Google co-founder Larry Page now runs a constellation of companies that tackle everything from searching the Internet to extending human life. So how does he figure out the next challenge to tackle?
It's quite simple, actually.
"Is that thing really, really important?," Page said at Fortune's Global Forum conference in San Francisco on Monday. "Is it going to affect a lot, a lot of people?"
Page's approach to charting the future of Google (goog) and its parent Alphabet isn't all that surprising, however—by his own admission. His company was created by entrepreneurs, for entrepreneurs.
After graduating from college, he worked for a consulting firm in Washington, D.C. and immediately knew that working in such a rigid environment would never suit him. He declined to name the firm, for obvious reasons.
"It wasn’t really that exciting, we were making software for other companies,” Page said.
As CEO of one of the biggest tech companies, he said he likes to ask a lot of questions of his employees to learn about what they do and how they do it. It gives him ideas, he said, for what projects to push next.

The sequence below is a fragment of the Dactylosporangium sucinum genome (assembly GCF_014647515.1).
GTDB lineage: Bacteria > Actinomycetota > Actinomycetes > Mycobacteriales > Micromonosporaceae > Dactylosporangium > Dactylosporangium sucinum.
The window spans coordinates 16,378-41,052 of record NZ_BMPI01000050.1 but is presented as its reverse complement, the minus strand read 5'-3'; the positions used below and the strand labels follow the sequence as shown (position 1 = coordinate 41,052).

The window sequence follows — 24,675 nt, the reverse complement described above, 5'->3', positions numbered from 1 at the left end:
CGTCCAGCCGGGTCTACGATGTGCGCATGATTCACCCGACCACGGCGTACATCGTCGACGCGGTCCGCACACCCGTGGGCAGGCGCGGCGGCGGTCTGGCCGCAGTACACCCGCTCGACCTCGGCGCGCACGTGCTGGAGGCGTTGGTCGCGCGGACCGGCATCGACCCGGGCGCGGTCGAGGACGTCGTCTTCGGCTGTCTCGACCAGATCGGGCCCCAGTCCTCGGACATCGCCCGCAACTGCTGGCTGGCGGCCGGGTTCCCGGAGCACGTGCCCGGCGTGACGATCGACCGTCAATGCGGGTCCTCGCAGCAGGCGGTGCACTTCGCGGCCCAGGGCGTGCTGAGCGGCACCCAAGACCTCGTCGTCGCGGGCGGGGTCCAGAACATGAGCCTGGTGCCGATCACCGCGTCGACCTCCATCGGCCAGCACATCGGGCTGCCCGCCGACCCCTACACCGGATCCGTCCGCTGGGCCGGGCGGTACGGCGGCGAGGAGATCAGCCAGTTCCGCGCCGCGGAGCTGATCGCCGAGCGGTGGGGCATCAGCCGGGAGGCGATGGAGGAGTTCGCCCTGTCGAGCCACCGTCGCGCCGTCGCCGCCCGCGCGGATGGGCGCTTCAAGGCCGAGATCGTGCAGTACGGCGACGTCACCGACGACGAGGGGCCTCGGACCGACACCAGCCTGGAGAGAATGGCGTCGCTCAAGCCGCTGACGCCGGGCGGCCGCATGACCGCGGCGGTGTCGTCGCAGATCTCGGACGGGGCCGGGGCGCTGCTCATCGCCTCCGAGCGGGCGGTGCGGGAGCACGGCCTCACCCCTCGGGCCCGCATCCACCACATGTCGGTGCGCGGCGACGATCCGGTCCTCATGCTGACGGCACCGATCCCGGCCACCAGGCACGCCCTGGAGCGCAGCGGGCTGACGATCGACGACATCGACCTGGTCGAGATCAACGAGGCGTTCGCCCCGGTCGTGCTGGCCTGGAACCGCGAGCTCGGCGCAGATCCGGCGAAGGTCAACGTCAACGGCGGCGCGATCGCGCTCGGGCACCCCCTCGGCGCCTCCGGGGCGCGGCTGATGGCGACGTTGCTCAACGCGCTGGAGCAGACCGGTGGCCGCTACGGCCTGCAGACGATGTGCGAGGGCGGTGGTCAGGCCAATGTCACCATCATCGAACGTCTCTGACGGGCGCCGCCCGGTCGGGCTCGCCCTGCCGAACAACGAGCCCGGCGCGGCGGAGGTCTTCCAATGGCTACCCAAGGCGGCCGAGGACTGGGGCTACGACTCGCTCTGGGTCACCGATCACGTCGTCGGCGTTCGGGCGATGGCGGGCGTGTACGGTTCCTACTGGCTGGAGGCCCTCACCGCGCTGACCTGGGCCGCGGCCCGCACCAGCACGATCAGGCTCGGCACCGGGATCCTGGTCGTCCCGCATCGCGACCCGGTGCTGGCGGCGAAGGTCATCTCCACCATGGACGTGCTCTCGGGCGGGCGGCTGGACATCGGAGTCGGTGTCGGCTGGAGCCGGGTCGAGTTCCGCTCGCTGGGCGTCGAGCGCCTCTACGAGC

"I really like going and learning from the people that run our data centers," Page said as an example. He recalled asking how the data centers get electricity, how long it takes to get transformers, and what they cost.
It's helps him identify opportunities for developing better technology. Google is working on far-flung ideas like self-driving cars and high altitude balloons that serve as mobile Internet towers in the sky.
One piece of advice he hasn't taken too seriously, however, was from Apple co-founder Steve Jobs, who told him not to work on too many things. "I mean he was right," Page said of Jobs. "He did fine as well."
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For more from Fortune editor Alan Murray's interview with Larry Page, watch this video: